In April 2020, when Wildekrans Country House’s olive team was safely at home, our family of four were left to harvest the one hundred odd trees planted by us twenty years ago. Not being skilled at the task, we were not speedy, threatening our appointment at the Anysbos press, first thing the following day. When darkness closed in, husband Barry cut off the unharvested branches, carrying them to the light of the kitchen, where we were able to pull off those remaining.
Chianti’s olives ripened later this year, enabling me to exercise my new skill for a day. This time in full gorgeous autumnal Chianti light, followed by the journey to our chosen press, en route to Arezzo. All the chat this week has been around comparing kg’s harvested and how these compared to last year, which in our area was horrid due to an untimely and vicious frost.
Friends, Mimma and Franco Ferrando, expressed that their reduced loot was ‘non importante’ as olives are about oil for family and friends, and your olive trees are merely an extension of your home. This is well illustrated by the property just above us. Andrea Borghi lives between Adine and Siena where he works in the banking sector. When not banking, you will see him pacing on his terrace where he practices his passion for drama.
We hope you will share in some of this dolce vita next year. Stay at Casa di Simonetta, you can be one or eight or anything in between. We are in the process of building a small swimming pool. Chianti permissions take time and strictly control the Etruscan heritage, hence the sustained beauty. Very little has changed in twenty years. Enquire here
If traveling abroad is not part of your plan, the sweet life can be experienced right here at Wildekrans Country House. We are walking the Blue Mountain this week. We have spaces on our 20 December Green Mountain. But you don’t have to walk to rest here. Book here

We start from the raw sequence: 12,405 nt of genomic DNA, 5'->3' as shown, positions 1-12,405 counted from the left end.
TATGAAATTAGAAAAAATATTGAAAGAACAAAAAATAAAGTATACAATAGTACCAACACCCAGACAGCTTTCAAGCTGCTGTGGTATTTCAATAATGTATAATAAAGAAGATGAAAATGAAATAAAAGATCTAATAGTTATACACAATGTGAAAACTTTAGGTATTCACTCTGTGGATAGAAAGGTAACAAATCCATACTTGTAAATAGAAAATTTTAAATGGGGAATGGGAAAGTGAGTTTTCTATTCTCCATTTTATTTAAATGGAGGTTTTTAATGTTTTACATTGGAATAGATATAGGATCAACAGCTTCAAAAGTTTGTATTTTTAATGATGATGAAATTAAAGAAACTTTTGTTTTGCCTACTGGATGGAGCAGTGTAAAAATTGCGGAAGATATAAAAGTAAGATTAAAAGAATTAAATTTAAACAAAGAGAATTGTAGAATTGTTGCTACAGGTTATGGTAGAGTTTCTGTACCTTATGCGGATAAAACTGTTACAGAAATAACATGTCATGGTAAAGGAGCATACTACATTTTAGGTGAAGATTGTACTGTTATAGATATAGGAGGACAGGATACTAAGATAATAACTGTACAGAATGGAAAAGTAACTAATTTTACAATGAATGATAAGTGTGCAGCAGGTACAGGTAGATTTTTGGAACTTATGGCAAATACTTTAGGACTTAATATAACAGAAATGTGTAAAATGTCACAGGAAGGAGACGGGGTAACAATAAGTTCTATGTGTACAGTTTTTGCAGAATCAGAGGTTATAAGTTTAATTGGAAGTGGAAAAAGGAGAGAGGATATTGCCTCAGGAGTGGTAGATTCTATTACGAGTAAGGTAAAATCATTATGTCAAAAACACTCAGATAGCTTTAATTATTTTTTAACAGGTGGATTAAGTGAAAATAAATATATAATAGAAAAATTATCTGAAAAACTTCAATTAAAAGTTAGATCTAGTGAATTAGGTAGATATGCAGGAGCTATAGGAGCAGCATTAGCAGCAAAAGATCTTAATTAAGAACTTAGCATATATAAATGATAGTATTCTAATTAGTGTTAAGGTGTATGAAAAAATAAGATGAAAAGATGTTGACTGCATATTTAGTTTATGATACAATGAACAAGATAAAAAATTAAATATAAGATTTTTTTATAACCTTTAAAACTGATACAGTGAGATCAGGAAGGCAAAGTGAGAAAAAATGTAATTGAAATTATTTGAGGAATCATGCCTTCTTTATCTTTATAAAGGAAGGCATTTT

Michael Waters’ Black Olives was published in 2006. I had never read his poetry, it can be addictive. It is possibly dark, save for a robust day.
In those days while my then-wife
taught English to a mustached young nurse who hoped to join
her uncle’s practice in Queens,
I’d sip gin on our balcony and listen to her
read aloud from the phrasebook,
then hear the student mimic, slowly, Where does it hurt?
then my wife repeat those words
so the woman might enunciate each syllable,
until I could no longer
bear it, so I’d prowl the Ambelokipi district
attempting to decipher
titles emblazoned on marquees—My Life As A Dog,
Runaway Train, Raging Bull—
then stroll past dark shops that still sold only one item—
kerosene, soap, cheese, notebooks—
to step down into the shop that sold olives, only
olives in barrels riddling
a labyrinth of dank aisles and buttressing brick walls.
I’d sidle among squat drums,
fingering the fruit, thumbing their inky shine, their rucked
skins like blistered fingertips,
their plump flesh, the rough salts needling them, judging their cowled heft, biding my time. Always
I’d select a half-kilo of the most misshapen,
wrinkled and blackest olives
sprung from the sacred rubble below Mt. Athos, then
had to shout “Fuck Kissinger!”
three times before the proprietor would allow me
to make my purchase, then step
back out into the smut-stirred Athens night to begin
the slow stroll home, bearing now
my little sack of woe, oil seeping through brown paper,
each olive brought toward my mouth
mirroring lights flung from marquees and speeding taxis,
each olive burning its coal-
flame of bitterness and history into my tongue.
PS: Taste our Chianti and Houw Hoek olive oils when staying at our four star TGCSA graded accommodation in the Elgin Valley.